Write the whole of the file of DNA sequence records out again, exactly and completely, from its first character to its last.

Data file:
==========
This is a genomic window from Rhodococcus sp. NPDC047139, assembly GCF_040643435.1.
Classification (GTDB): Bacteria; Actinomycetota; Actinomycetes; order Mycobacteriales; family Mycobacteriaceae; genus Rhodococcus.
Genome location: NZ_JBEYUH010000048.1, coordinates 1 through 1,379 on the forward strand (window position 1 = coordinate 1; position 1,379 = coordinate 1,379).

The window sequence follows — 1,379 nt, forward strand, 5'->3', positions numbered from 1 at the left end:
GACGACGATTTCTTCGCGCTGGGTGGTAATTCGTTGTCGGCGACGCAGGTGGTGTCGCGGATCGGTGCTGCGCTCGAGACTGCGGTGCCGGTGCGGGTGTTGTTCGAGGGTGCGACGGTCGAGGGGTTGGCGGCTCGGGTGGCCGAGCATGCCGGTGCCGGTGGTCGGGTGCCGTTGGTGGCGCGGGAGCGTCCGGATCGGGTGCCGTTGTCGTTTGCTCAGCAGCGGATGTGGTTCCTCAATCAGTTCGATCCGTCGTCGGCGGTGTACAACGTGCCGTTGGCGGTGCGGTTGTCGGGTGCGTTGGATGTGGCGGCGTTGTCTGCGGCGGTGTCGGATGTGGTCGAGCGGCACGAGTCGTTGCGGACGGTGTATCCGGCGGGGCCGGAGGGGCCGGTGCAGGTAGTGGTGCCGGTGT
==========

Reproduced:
This is a genomic window from Rhodococcus sp. NPDC047139, assembly GCF_040643435.1.
Classification (GTDB): Bacteria; Actinomycetota; Actinomycetes; order Mycobacteriales; family Mycobacteriaceae; genus Rhodococcus.
Genome location: NZ_JBEYUH010000048.1, coordinates 1 through 1,379 on the forward strand (window position 1 = coordinate 1; position 1,379 = coordinate 1,379).

The window sequence follows — 1,379 nt, forward strand, 5'->3', positions numbered from 1 at the left end:
GACGACGATTTCTTCGCGCTGGGTGGTAATTCGTTGTCGGCGACGCAGGTGGTGTCGCGGATCGGTGCTGCGCTCGAGACTGCGGTGCCGGTGCGGGTGTTGTTCGAGGGTGCGACGGTCGAGGGGTTGGCGGCTCGGGTGGCCGAGCATGCCGGTGCCGGTGGTCGGGTGCCGTTGGTGGCGCGGGAGCGTCCGGATCGGGTGCCGTTGTCGTTTGCTCAGCAGCGGATGTGGTTCCTCAATCAGTTCGATCCGTCGTCGGCGGTGTACAACGTGCCGTTGGCGGTGCGGTTGTCGGGTGCGTTGGATGTGGCGGCGTTGTCTGCGGCGGTGTCGGATGTGGTCGAGCGGCACGAGTCGTTGCGGACGGTGTATCCGGCGGGGCCGGAGGGGCCGGTGCAGGTAGTGGTGCCGGTGT